It is important to recognize that this declining affordability of attending state schools was not inevitable, but rather the result of policy choices.  The minimum wage has not been adjusted to reflect general inflation, even though real GDP per capita and labor productivity have both grown substantially.  And as was discussed in another post on this blog, there is no evidence that raising the minimum wage by the modest amounts now being discussed would lead to adverse effects on employment.

Government support for state colleges and universities has also been scaled back, leading to tuition and other cost increases substantially higher than that reflected in the general price index.  This has also been a policy choice.  And it is a policy choice that has prioritized the present generation (with tax cuts a prime example) over the coming generation, that is denying many of the coming generation the educational opportunities we ourselves had.

Transparency of Quality is Essential for a Well-Functioning Health Care System

New York State CABG Mortality, with distribution, 1989-2011

A.  Introduction

Prospective patients will try to assess the quality of the medical care provided by the doctors or hospitals where they might go, when deciding where to seek treatment.  They seek out recommendations from friends and family, they look at publicly available rankings such as those of US News and World Report, and they have their own past experience with some doctor or hospital.  More recently, more information has become available on the internet, allowing prospective patients to look up personal histories on medical providers (where they went to medical school, their age, what languages they speak), as well as to view consumer comments and ratings on dedicated medical websites as well as websites such as Yelp.  There may also be reputational ratings (where doctors are asked what other doctors they would recommend), such as those conducted by the Washingtonian magazine in the Washington, DC, area.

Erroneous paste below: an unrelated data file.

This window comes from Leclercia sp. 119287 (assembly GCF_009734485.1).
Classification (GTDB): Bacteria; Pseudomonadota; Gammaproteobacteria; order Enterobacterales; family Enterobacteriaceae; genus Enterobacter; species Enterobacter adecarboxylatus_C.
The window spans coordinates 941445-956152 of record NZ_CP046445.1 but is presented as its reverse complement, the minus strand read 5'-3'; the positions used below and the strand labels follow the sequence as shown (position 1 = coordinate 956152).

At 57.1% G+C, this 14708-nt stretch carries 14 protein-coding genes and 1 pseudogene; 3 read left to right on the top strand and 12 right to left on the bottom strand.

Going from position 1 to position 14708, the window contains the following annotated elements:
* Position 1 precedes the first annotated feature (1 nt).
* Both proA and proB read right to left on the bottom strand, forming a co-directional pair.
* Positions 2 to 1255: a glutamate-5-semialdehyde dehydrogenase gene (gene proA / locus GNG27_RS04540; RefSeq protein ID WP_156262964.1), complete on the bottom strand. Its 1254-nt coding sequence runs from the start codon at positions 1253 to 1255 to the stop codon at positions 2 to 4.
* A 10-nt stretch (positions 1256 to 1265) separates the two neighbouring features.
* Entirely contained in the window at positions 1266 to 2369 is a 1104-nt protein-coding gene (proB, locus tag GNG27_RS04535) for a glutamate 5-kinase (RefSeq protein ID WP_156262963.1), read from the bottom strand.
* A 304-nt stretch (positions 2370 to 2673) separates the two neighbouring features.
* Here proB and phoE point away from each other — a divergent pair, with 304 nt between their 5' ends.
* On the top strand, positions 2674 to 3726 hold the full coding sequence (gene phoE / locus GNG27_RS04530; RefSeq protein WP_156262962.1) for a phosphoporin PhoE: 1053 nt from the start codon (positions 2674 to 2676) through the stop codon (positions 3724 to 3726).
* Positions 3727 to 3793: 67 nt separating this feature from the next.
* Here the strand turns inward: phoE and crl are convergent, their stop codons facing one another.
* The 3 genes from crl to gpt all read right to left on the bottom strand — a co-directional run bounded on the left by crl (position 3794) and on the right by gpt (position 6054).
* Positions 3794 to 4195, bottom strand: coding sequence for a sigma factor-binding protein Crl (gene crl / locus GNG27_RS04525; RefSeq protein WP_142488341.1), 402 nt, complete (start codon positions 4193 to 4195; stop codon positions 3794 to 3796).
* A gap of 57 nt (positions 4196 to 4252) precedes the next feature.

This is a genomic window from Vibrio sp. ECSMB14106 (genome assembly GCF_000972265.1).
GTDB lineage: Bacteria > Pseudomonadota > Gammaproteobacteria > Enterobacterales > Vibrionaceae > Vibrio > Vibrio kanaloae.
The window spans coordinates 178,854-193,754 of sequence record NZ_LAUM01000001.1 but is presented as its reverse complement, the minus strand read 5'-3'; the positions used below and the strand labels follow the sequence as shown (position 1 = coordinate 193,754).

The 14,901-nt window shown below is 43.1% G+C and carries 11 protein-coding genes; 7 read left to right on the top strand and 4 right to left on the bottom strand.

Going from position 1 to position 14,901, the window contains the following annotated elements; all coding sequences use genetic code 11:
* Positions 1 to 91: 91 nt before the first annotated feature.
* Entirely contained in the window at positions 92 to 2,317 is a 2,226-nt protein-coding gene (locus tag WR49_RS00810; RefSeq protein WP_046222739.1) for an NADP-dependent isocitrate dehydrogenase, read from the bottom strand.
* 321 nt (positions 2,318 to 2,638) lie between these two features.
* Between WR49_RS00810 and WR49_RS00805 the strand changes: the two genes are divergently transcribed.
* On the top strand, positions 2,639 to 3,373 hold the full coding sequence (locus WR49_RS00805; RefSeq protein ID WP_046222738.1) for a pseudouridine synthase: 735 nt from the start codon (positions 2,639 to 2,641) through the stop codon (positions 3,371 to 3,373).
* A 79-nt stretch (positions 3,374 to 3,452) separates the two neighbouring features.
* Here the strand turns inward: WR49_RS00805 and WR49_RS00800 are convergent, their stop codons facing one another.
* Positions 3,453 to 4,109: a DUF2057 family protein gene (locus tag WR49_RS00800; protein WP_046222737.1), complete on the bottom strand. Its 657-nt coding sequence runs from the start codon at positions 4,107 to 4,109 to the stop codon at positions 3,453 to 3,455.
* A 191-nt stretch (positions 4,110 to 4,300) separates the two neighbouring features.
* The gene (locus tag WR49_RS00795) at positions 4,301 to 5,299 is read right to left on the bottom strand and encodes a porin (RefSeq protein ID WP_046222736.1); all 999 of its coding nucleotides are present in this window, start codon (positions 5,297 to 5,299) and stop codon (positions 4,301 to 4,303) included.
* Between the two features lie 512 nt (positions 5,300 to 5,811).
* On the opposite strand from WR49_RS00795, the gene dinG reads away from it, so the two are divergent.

But such information is limited, possibly biased, and superficial.  Recommendations of friends and family, your own experience, and comments and ratings on sites such as Yelp, are really just anecdotal, based on a very limited number of cases.  Individuals will also not always know whether the care they received was in fact high quality or not (there may have been complications, but they will normally not know if they were avoidable).  Rankings in reports such as that of US News and World Report have been criticized for being based on a small set of statistics (limited to those that the publication can obtain) which might have limited relevance.  And reputational ratings can be self-reinforcing, as those being surveyed rate some doctor or hospital highly simply because they have been highly rated in the past.  They may well have no real basis for making an assessment.

Most fundamentally, this information does not focus on what one really wants to know:  Does the doctor or hospital provide good quality care that will cure the patient?  Information such as that above has little on whether the doctors or hospitals are in fact any good at what they do.  Rather, the information is mostly on inputs (where did the doctor go to medical school, for example), or on superficial factors (was the receptionist pleasant when one checked in).